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copyright


Produce, Re-use, Recycle…

In 2005 an 8 year old girl was told by a security guard to stop sketching Picasso and Matisse paintings as ‘they’re copyrighted’ (Jardin 2005). So what is a copy and how much new, creative work is required to term the work as ‘influenced by’, or an ‘homage’?  Is her version in a different medium a copy?

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Posting images post-digital

We all use – and therefore copy – artworks to illustrate our own research, but as we have seen taking and using these images is complicated. In this post I am using the primary source of artworks – galleries – as a case study to examine the post-digital shift in how copyright is thought of and applied.

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What has Hogarth ever done for the digital artist?

The question of copyright is one that has recently perplexed the student forum: a tangle of legal, moral and financial issues. Creative talent occupies quite a rare position in society, one deemed worthy of automatic protection against duplication and exploitation. In a series of blog posts I will attempt to clarify three related issues: the capture of images that may infringe copyright, the use of other people’s images as illustrations and the appropriation and altering of artworks to produce ‘new’ work.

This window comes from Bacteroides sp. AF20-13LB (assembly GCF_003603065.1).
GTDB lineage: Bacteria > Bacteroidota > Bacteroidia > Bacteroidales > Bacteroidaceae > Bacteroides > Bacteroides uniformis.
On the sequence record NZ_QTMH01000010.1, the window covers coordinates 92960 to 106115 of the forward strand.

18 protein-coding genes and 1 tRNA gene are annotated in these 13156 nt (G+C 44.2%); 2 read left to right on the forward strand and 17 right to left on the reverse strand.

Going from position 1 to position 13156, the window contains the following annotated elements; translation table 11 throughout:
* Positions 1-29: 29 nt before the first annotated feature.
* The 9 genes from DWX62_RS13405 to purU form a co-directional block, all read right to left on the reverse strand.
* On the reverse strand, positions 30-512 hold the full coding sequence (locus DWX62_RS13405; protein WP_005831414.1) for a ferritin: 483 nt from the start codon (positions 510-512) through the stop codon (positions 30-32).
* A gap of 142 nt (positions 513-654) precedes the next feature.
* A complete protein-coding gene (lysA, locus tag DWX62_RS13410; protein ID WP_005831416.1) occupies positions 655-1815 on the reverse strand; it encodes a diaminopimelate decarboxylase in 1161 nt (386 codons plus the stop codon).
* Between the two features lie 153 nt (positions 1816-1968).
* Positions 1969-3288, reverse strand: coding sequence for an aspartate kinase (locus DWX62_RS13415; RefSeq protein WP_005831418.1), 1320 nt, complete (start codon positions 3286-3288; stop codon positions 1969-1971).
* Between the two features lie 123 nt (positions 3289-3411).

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Challenging art copyright

Jeff Koons, the pop artist known for making art objects from every day objects, has demanded that a shop in San Francisco stops selling book-ends that look like balloon dogs. This is because once he made art out of such objects. The logical extension of his objection is that anyone who makes or sells a […]

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